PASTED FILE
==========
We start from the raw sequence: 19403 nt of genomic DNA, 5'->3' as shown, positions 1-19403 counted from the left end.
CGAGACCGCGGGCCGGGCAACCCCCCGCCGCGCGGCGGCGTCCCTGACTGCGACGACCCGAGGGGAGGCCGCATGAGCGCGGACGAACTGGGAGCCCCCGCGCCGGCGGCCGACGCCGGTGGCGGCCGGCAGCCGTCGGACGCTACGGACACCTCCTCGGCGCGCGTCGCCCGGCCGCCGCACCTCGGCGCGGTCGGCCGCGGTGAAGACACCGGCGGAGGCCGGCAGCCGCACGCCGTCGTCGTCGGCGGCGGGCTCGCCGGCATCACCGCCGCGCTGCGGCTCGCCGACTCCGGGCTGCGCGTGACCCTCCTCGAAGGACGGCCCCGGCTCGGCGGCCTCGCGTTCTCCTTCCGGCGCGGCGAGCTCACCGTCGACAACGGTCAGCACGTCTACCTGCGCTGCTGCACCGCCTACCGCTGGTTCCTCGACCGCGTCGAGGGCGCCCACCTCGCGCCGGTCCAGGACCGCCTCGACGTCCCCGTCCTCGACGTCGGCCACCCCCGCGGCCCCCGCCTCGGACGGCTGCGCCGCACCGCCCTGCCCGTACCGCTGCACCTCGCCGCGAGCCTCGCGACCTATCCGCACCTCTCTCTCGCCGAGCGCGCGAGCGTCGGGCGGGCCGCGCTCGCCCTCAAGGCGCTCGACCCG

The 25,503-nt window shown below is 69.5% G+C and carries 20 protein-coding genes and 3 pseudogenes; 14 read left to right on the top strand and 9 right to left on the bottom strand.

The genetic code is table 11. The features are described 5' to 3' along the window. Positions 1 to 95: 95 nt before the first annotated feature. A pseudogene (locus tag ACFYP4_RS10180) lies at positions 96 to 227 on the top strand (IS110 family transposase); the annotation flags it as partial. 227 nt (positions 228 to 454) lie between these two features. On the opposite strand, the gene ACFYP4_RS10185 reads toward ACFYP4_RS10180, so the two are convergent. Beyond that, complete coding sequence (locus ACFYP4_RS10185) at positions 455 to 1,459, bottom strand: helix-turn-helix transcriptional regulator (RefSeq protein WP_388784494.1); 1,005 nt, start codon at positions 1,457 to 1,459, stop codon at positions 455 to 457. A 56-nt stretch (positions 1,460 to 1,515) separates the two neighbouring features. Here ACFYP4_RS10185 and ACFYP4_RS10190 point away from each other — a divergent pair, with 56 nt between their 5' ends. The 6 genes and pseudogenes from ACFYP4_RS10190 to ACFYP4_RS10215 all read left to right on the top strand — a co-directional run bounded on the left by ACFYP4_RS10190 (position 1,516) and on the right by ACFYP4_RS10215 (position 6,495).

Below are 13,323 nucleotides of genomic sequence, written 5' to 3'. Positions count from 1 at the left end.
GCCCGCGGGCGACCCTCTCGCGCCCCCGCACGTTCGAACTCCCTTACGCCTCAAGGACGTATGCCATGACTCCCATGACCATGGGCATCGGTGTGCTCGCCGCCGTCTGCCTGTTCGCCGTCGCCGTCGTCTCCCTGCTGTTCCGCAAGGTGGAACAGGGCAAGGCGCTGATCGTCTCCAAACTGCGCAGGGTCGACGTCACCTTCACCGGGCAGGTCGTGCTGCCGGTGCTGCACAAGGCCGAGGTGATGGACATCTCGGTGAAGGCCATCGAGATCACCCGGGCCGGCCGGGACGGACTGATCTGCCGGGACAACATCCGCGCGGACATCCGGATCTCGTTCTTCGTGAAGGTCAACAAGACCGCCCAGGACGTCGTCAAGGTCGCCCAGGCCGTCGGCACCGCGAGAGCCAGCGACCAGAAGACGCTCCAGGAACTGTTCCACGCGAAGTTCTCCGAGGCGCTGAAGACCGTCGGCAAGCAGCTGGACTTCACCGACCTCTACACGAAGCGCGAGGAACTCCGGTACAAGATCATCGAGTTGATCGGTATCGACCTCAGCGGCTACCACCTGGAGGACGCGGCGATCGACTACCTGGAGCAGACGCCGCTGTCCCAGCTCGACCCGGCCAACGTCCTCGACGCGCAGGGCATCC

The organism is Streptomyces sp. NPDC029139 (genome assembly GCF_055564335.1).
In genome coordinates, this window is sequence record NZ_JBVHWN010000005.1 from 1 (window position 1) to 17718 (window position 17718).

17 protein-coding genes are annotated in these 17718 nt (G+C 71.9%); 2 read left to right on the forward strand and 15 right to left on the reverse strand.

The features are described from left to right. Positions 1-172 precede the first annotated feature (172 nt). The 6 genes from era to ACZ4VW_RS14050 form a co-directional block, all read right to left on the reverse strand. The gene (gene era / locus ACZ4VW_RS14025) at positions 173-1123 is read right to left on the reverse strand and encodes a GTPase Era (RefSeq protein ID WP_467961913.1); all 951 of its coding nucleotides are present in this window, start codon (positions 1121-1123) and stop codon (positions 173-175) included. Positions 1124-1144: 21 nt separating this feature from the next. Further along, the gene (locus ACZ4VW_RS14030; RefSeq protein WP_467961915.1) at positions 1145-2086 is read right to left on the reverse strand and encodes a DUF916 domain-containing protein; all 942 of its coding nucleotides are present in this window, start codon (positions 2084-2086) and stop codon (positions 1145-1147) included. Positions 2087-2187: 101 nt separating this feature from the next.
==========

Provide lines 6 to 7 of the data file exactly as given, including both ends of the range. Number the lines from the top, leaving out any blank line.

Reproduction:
GCCCGCGGGCGACCCTCTCGCGCCCCCGCACGTTCGAACTCCCTTACGCCTCAAGGACGTATGCCATGACTCCCATGACCATGGGCATCGGTGTGCTCGCCGCCGTCTGCCTGTTCGCCGTCGCCGTCGTCTCCCTGCTGTTCCGCAAGGTGGAACAGGGCAAGGCGCTGATCGTCTCCAAACTGCGCAGGGTCGACGTCACCTTCACCGGGCAGGTCGTGCTGCCGGTGCTGCACAAGGCCGAGGTGATGGACATCTCGGTGAAGGCCATCGAGATCACCCGGGCCGGCCGGGACGGACTGATCTGCCGGGACAACATCCGCGCGGACATCCGGATCTCGTTCTTCGTGAAGGTCAACAAGACCGCCCAGGACGTCGTCAAGGTCGCCCAGGCCGTCGGCACCGCGAGAGCCAGCGACCAGAAGACGCTCCAGGAACTGTTCCACGCGAAGTTCTCCGAGGCGCTGAAGACCGTCGGCAAGCAGCTGGACTTCACCGACCTCTACACGAAGCGCGAGGAACTCCGGTACAAGATCATCGAGTTGATCGGTATCGACCTCAGCGGCTACCACCTGGAGGACGCGGCGATCGACTACCTGGAGCAGACGCCGCTGTCCCAGCTCGACCCGGCCAACGTCCTCGACGCGCAGGGCATCC

The organism is Streptomyces sp. NPDC029139 (genome assembly GCF_055564335.1).